Sacred Polyphony

Sacred choral music holds an esteemed role in the Church’s treasury. After chant, it adorns the Sacred Liturgy, particularly when it employs liturgical texts and styles passed down through the centuries.

Polyphony, in the music theory sense, is a composition with two or more independent melodic lines that proceed horizontally to produce an effective implied or literal harmony as well. When the Church mentions sacred polyphony she is most often referring to the religious works of the masters of the Renaissance like Palestrina, Victoria, Tallis, and others, although colloquially the term can be broadened to include other works that include multiple melodic lines.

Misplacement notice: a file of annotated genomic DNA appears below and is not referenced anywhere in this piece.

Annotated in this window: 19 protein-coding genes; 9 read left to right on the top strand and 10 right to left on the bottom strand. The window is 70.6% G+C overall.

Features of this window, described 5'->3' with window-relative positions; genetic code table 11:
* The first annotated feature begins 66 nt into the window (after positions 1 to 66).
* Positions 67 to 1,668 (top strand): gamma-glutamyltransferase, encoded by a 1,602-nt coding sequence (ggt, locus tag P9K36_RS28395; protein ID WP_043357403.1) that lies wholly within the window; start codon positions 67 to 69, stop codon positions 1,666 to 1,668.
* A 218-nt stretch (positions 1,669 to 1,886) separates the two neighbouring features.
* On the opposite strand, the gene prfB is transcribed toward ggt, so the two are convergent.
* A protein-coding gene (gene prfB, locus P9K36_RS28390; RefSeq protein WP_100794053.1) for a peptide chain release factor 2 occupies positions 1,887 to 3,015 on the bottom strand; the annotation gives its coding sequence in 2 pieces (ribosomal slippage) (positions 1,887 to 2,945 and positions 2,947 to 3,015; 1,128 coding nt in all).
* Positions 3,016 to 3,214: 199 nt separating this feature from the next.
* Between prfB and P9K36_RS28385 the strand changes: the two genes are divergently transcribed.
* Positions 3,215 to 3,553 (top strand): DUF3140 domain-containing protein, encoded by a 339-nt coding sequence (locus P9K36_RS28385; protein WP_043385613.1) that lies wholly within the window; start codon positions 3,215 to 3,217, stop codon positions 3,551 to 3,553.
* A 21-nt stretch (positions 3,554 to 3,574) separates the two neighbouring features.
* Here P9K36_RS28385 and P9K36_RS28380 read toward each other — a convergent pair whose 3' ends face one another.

To aid choirs to build a practical repertoire of sacred polyphony, the CMAA has produced The Parish Book of Motets. The book contains fifty-four motets of varying difficulty in English and Latin specially curated for the average parish choir, which can all be accessed for free on this site. Additional polyphonic resources are available below.


Accessible Choral Works